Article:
Saying that shipping is lagging behind other major segments, the Maersk Mc-Kinney Møller Center for Zero Carbon Shipping, which published the assessment, calls its report a serious wake-up call for the maritime industry. “The state of decarbonization in the maritime industry shows that while real progress has been made, there is a long way to go for the industry to reach net zero within the limited time left to transition,” write the analysts from the independent research and development center.
With 100,000 ships consuming around 300 million metric tons of fuel annually, analysts estimate that the shipping industry accounts for around three percent of global carbon emissions.
Our take on this
Why is this important ? First up, 3% of global carbon emissions is a meaningful number. Perhaps more importantly, as the article above highlights, and as reported by the European Union "to date, no adequate measures are in place, either at the global level or in the EU, to achieve the necessary emissions reductions for the maritime transport sector". In the meantime the global industry body, the IMO, keeps talking, but seems to be making little progress.
To be a bit fair, this is a challenging problem. In a recent report on the alternative fuel maturity pathways, the Maersk McKinney Moller Center for zero carbon shipping highlighted that no alternative fuels (yes, that's none at all) have solutions to all of the operational factors.
Key factors they examined included feedstock availably, fuel production, fuel storage/logistics, onboard storage, safety, vessel emissions and regulation. Only e-ammonia was available in sufficient quantities, but it failed on pretty much all of the other criteria. Some of the other possibilities, such as hydrogen based, bio-methane and bio-methanol, look better, but its not just going to be technological progress that sorts this out. This 2021 report highlights the importance of contributions from policy and regulation, the availability of low cost financing, and perhaps most challenging, customer willingness to pay for decarbonized shipping services.
On this last point, that of cost, a recent report from the think tank, Transport & Environment, suggested that tougher green house gas emissions targets might not add as much to the cost as some groups are suggesting. They assessed the likely cost impact of increasing the overall 2030 fuel greenhouse gas (GHG) intensity target under FEUM from -6% to -14%, mandating an additional 6% sub-quota for renewable fuels of non-biological origin (RFNBOs, or e-fuels) and incorporating a well-to-wake (WtW) CO2 equivalent emissions into the maritime ETS.
Their analysis suggests this would only add between €8.7/TEU and €13.4/TEU to a typical China to Europe voyage. Putting this in more practical terms its 0.3c on a pair of shoes and up to 27c on the cost of a fridge. Puts things in perspective doesn't it.
Its important to remember that its not just new fuels. We can do a lot with vessel design and steaming practices. And maybe bringing production back on shore rather than out sourcing ?
One last thought
Despite the massive news this week from the US Supreme Court, we have taken the view that this news has been well covered in detail elsewhere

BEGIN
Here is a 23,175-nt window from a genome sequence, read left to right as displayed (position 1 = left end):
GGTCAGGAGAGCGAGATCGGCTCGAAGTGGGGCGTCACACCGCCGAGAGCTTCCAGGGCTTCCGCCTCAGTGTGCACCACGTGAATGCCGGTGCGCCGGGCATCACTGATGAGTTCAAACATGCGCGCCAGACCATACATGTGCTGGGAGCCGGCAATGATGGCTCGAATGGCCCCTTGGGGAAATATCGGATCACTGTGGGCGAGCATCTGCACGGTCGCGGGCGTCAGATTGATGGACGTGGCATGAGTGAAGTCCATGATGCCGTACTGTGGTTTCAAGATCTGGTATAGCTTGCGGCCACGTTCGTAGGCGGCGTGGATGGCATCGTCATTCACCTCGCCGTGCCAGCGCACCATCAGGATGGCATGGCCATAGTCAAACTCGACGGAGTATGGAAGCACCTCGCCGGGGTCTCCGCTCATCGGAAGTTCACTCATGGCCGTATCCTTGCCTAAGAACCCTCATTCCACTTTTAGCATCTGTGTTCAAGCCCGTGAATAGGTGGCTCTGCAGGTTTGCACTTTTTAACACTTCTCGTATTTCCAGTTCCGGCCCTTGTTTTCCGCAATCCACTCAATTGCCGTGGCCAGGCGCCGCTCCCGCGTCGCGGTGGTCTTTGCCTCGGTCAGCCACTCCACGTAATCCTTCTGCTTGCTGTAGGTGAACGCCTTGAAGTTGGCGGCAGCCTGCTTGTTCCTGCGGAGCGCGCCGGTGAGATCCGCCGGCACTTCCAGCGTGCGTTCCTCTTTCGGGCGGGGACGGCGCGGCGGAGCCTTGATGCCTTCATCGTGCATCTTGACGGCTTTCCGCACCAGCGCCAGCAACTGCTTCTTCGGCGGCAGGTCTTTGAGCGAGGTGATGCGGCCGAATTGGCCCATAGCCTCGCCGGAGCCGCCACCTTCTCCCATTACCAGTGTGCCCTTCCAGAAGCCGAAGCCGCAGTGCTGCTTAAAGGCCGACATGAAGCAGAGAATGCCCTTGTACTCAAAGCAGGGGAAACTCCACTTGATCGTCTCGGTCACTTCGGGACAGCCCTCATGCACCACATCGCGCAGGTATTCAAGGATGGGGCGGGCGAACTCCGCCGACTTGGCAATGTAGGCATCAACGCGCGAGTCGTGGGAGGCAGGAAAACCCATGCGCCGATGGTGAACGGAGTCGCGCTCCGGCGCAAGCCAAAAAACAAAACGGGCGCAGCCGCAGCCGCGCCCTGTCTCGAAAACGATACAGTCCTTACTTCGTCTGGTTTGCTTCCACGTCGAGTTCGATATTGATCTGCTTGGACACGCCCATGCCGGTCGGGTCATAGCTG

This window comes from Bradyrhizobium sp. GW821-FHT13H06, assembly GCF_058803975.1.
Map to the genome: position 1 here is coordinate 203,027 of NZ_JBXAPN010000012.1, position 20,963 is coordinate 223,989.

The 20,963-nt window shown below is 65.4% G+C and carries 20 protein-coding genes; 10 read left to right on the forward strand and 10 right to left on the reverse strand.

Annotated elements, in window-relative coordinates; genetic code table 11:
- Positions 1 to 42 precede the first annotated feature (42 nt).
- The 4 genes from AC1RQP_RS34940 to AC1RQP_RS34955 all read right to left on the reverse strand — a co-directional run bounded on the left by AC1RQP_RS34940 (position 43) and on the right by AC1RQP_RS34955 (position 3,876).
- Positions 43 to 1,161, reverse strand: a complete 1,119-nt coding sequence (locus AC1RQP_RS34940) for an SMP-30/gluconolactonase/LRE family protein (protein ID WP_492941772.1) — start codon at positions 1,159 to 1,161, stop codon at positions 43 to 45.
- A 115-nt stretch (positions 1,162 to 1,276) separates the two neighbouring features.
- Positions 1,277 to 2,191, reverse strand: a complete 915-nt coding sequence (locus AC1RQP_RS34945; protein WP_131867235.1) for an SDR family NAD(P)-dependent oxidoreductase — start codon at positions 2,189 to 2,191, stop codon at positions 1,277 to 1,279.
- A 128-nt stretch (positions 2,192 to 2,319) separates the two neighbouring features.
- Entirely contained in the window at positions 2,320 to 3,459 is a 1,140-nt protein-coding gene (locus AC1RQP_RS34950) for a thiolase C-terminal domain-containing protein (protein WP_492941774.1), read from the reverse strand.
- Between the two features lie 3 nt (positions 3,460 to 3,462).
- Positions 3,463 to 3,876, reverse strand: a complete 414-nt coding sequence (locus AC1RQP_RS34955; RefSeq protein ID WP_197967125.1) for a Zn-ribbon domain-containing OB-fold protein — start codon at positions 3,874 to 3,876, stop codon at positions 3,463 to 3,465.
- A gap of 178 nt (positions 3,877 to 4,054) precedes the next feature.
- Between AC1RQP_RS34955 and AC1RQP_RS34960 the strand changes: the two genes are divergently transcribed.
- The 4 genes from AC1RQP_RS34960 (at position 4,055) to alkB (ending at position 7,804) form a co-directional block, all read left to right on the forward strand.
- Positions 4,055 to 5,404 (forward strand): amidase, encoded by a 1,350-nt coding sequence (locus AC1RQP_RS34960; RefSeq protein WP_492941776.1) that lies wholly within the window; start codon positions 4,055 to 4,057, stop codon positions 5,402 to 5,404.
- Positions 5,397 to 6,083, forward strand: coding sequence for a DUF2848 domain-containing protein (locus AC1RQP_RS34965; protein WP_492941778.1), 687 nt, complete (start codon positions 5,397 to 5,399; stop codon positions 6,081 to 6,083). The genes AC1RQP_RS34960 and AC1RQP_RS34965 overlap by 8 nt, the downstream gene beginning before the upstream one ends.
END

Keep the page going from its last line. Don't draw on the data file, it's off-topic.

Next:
This interesting article highlights which behavioural changes tend to be influenced by financial incentives, something that is seen as very important in the investing industry. It turns out that the evidence is mixed. Money (extrinsic motivation) is good to get "people to turn up", so for instance encouraging science and maths teachers to stay in education. But, in many areas, and over longer periods of time, it seems to crowd out the more important intrinsic motivation. This type of motivation is the key to why we try hard to make things better, especially for others, even in the face of massive challenges.
For example, this World Bank study showed that a salary increase for teachers in Indonesia led to improved teacher wellbeing, but no measurable improvement in their performance after two years. And initial improvements in absenteeism disappeared within three years. Regular readers will remember the term Intrinsic Motivation from our blogs about the work of Sharath Jeevan. This YouTube video, featuring April Xioajing Xu, from the University of Tennessee, discusses how this relates to how people think about climate and sustainability issues, worth a watch.
Some process and semi legal stuff . The format of the blog is simple. First our summary of the key points of the story (click on the green link to read the original) and then what we think it means for investors (asset owners, asset managers and companies). We are really keen that you read the original report or article. Lots of people out there are doing some really interesting and valuable work and part of purpose of these blogs is to bring this to your attention, while at the same time giving it context.
The focus is on news flow that we think should change the markets perception of the investment risks and opportunities coming from the big themes around the climate transitions and ESG. So not the place to come to for news about the latest ESG or net zero promise, or that has already been well covered in say the FT. Our approach is unashamedly long term, this is a multi decade investment theme. So we ignore short term noise.
Finally, and very importantly, nothing in this blog should be construed as providing investment advice. For company and/or fund specific investing advice and recommendations, you need to look elsewhere. In more formal language, this blog does not constitute Investment Research as defined in COBS 12.2.17 of the FCA’s Handbook of Rules and Guidance (“FCA Rules”).